The South-American country of Venezuela is known for its stunning landscape and natural beauty. Due to economic sanctions, Venezuela was hit hard by a crisis which resulted in poverty, higher crime rates and political instability. As a result, heeding government advisory before planning a trip is highly recommended.
What happened to Venezuela is quite heartbreaking, and we hope the country gets back its normal life soon, so that people can travel and explore its stunning beauty. But for the moment, let us leave its turmoil aside and focus on the positive – and what Venezuela can offer visitors.
First of all, the 979m high Angel Falls (also known as Salto Angel) – the highest waterfall in the world is located in Venezuela, and is its topmost attraction. To give you a perspective of its immensity, the Angel Falls is almost 16 times higher than Niagara Falls, more than 3 times the height of the Eiffel Tower or 150m taller than Burj Khalifa, the world’s tallest skyscraper! However, it is not easy to get here – there are no roads connecting Angel Falls. You have to fly to the closest town Canaima, take a boat from there along Rio Carrao, and then trek through the jungle to reach the base of the falls. It is worth the effort, and the pristine wilderness of the area will remind you that you are far from civilization and in nature’s lap.
Another nature lover’s delight is Mount Roraima – located at the eastern border with Brazil. Unique rock formations, stunning waterfalls and the rugged terrain makes this area a hiker’s playground. In north-east Venezuela, Delta del Orinoco National Park (also known as Mariusa National Park) consists of a river delta, dotted with a maze of islands and mangrove swamps and offers some great wildlife watching opportunities from water.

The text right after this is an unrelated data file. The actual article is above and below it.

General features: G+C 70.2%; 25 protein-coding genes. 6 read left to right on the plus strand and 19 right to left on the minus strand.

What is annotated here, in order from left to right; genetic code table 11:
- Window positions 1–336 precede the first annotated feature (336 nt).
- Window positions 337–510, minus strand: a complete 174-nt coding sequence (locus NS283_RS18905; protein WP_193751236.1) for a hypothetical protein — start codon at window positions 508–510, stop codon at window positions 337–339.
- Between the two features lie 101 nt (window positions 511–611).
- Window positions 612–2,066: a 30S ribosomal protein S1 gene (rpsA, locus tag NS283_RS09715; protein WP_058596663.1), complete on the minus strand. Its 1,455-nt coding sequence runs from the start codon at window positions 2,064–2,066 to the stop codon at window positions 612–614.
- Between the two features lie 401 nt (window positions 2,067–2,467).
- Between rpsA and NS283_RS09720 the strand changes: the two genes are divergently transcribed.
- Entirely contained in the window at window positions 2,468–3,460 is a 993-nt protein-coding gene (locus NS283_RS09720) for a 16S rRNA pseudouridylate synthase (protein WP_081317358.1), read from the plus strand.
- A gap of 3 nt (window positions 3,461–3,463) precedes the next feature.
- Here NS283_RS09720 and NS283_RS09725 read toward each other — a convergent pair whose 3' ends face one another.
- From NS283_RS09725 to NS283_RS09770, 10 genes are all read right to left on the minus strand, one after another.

The adventure-sports capital of Venezuela and a charming university town – Merida, located in the Venezuelan Andes, is the preferred choice for travelers to base themselves and explore the region. While paragliding is the major adventure activity, you can also enjoy hiking, canyoning, rafting and mountain biking in nearby Sierra Nevada and Sierra La Culata national parks. The town is safe and affordable, and has a young and cultured university population, which makes it a good place to indulge in some nightlife. The town also makes a great base to explore the everlasting lightning storm at Catatumbo (Beacon of Maracaibo) and the grassland plain of Los Llanos – a major wildlife-watching destination in Venezuela, and home to caimans, capybaras, anacondas, anteaters and a wide variety of birds.
Birthplace of Simon Bolivar, Venezuela’s capital Caracas is a sprawling metropolis and can feel somewhat dull – it is currently one of the most dangerous places in the country and should be avoided altogether if you’re travelling to Venezuela. However, nearly 150 km away from the capital, in the Caribbean Sea lies the Los Roques archipelago – home to around 300 islands. Most of these islands are uninhabited and known for their rich marine life and underwater activities. This is an area where you can go island hopping and discover great beaches.
Angel Falls is the highest waterfall in the world and Venezuela’s topmost attraction.